The second Electronic Money Directive (2EMD) was implemented in the UK on 30 April 2011 through the Electronic Money Regulations 2011 (the EMRs). The Financial Conduct Authority (FCA) is the regulator for the regime, having taken over from the Financial Services Authority on 1 April 2013.
E-money is a monetary value represented by a claim on the issuer that is:
Examples of e-money include prepaid cards that can be used to pay for goods at a range of
retailers, or virtual purses that can be used to pay for goods or services online.
If you want to issue electronic money (e-money), you must register with or become authorised by FCA as an electronic money institution (EMI):
Authorised EMIs are subject to the full regulatory regime, including the capital, safeguarding and conduct of business requirements. Authorised EMIs may provide payment services that are not related to the issuing of e-money (unrelated payment services). Authorised EMIs must, however, notify the FCA of the types of payment services they wish to provide. You should also apply to become an authorised EMI if you want to issue e-money in other European Economic Area (EEA) member states.
If you expect your business to not exceed an average of €5m of outstanding e-money, you may apply to register as a small EMI. The registration process is cheaper and more straightforward than authorisation, but there are no passporting rights. Some small EMIs are subject to capital requirements and all are subject to the safeguarding and conduct of business requirements. Small EMIs can provide unrelated payment services (services that do not arise directly as a consequence of your e-money activity) but only if the average monthly total of payment transactions does not exceed €3m, on a rolling 12-month basis. Small EMIs must notify the FCA of the types of payment services they wish to provide.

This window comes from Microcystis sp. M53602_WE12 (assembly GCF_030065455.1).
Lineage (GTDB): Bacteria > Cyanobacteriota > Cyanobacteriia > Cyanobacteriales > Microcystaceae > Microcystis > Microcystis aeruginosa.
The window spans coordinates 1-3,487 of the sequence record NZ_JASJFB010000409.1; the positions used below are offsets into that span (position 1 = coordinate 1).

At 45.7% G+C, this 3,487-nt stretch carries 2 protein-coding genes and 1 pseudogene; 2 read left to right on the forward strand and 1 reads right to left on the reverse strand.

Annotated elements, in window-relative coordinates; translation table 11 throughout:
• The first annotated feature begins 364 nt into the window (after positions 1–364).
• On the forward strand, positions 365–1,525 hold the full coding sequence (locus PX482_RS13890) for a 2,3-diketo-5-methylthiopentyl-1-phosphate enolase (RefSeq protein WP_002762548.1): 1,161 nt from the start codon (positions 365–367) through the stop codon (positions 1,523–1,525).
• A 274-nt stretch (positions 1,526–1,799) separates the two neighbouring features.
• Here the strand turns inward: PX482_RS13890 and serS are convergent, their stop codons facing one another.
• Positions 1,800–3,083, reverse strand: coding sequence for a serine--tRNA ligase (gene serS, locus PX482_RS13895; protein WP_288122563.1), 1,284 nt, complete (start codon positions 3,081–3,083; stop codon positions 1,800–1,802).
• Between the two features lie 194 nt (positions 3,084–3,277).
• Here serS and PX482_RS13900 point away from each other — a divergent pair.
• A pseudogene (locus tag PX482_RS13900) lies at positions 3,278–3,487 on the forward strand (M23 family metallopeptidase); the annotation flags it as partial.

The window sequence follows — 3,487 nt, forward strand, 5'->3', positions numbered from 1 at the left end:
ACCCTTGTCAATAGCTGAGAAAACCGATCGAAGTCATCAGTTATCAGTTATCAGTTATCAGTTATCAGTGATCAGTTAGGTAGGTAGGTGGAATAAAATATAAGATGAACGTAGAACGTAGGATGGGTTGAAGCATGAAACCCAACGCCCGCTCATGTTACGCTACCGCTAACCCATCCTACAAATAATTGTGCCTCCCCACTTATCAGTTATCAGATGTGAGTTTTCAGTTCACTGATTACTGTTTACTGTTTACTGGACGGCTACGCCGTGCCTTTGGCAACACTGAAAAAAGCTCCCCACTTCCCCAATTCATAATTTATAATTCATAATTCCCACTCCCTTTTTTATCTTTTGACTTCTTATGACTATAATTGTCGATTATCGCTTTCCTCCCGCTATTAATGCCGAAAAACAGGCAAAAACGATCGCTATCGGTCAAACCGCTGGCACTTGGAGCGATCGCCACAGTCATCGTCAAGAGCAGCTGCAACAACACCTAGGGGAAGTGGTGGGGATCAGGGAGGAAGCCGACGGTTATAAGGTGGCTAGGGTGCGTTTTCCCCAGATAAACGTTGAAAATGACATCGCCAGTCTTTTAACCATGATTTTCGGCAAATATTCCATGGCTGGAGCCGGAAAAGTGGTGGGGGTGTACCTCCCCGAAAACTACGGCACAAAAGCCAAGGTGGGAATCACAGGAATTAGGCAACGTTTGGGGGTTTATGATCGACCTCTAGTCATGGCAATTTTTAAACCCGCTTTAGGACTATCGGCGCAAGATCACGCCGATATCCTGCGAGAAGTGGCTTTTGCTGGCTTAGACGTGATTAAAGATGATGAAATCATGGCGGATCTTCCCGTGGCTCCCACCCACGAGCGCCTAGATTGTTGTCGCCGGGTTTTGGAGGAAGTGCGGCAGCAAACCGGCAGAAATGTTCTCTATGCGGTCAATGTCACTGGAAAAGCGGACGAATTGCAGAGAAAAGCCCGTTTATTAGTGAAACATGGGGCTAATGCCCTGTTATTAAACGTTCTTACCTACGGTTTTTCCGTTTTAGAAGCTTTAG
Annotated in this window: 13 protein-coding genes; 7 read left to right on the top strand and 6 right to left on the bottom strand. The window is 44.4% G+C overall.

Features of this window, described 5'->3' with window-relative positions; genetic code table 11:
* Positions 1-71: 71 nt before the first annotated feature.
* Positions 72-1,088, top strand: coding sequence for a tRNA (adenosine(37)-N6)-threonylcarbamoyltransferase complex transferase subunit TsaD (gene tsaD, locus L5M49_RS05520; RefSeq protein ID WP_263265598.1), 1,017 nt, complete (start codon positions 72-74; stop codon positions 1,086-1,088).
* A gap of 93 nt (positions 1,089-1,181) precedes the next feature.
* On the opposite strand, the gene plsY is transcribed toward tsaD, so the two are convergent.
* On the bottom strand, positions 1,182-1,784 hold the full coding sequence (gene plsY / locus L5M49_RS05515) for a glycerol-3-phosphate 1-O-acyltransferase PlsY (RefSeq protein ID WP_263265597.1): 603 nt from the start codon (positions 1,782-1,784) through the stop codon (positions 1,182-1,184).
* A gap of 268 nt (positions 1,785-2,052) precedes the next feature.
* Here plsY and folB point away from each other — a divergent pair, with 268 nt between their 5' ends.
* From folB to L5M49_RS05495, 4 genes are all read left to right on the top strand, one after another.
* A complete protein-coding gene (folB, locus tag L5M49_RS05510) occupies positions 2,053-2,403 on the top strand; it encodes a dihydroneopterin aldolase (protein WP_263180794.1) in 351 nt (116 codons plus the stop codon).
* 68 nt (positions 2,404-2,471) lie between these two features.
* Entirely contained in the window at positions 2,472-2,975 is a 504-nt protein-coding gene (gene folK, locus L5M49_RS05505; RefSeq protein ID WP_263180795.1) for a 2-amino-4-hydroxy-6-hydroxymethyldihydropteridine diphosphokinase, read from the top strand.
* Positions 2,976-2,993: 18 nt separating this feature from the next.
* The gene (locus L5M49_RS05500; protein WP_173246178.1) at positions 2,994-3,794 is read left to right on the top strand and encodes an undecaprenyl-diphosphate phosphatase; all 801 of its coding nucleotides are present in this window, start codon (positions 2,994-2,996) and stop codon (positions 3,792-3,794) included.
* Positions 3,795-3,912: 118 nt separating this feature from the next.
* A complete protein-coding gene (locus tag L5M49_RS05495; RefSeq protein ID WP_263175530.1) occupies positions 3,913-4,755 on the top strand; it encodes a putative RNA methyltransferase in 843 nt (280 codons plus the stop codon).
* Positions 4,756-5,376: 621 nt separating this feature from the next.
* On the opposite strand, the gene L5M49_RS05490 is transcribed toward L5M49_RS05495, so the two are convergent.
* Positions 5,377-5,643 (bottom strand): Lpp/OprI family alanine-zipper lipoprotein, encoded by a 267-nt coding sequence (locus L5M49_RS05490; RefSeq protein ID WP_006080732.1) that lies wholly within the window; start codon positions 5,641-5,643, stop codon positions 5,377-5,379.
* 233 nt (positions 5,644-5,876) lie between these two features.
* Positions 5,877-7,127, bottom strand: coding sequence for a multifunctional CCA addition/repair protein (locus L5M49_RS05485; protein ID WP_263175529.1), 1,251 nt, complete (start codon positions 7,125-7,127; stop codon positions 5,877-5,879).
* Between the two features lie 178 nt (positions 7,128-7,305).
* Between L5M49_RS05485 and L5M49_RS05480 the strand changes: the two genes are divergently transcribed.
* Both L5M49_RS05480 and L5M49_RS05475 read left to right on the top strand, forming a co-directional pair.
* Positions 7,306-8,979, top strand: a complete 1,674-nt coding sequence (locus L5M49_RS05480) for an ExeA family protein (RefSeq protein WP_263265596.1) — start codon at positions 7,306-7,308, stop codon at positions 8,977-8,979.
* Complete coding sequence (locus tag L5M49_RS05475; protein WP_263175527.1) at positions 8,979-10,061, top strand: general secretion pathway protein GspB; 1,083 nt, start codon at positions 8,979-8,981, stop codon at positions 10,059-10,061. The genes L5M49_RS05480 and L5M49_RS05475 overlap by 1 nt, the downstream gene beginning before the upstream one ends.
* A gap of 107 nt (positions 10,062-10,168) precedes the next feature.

EMIs may distribute and redeem e-money and provide payment services through agents, subject to prior registration of the agent by the FCA.
EMIs may engage distributors to distribute and redeem e-money. A distributor does not provide payment services, so does not have to be registered by the FCA – but applicants will have to identify their proposed use of distributors.
Persons authorised in other EEA states to issue e-money and provide payment services may exercise passport rights to issue, distribute or redeem e-money or provide payment services in the UK. The competent authority of the home state is responsible for prudential regulation and we will be responsible for conduct of business regulation and, where passporting is on an establishment basis rather than a cross-border service provision basis, anti-money laundering supervision.
Credit institutions, credit unions and municipal banks do not require authorisation or registration under the EMRs but if they propose to issue e-money they must have Part 4A permission under Financial Services and Markets Act 2000 for the activity of issuing e-money. When issuing e-money, they are subject to the provisions on issuance and redeemability of e-money in the EMRs and to the relevant conduct of business requirements of the PSRs.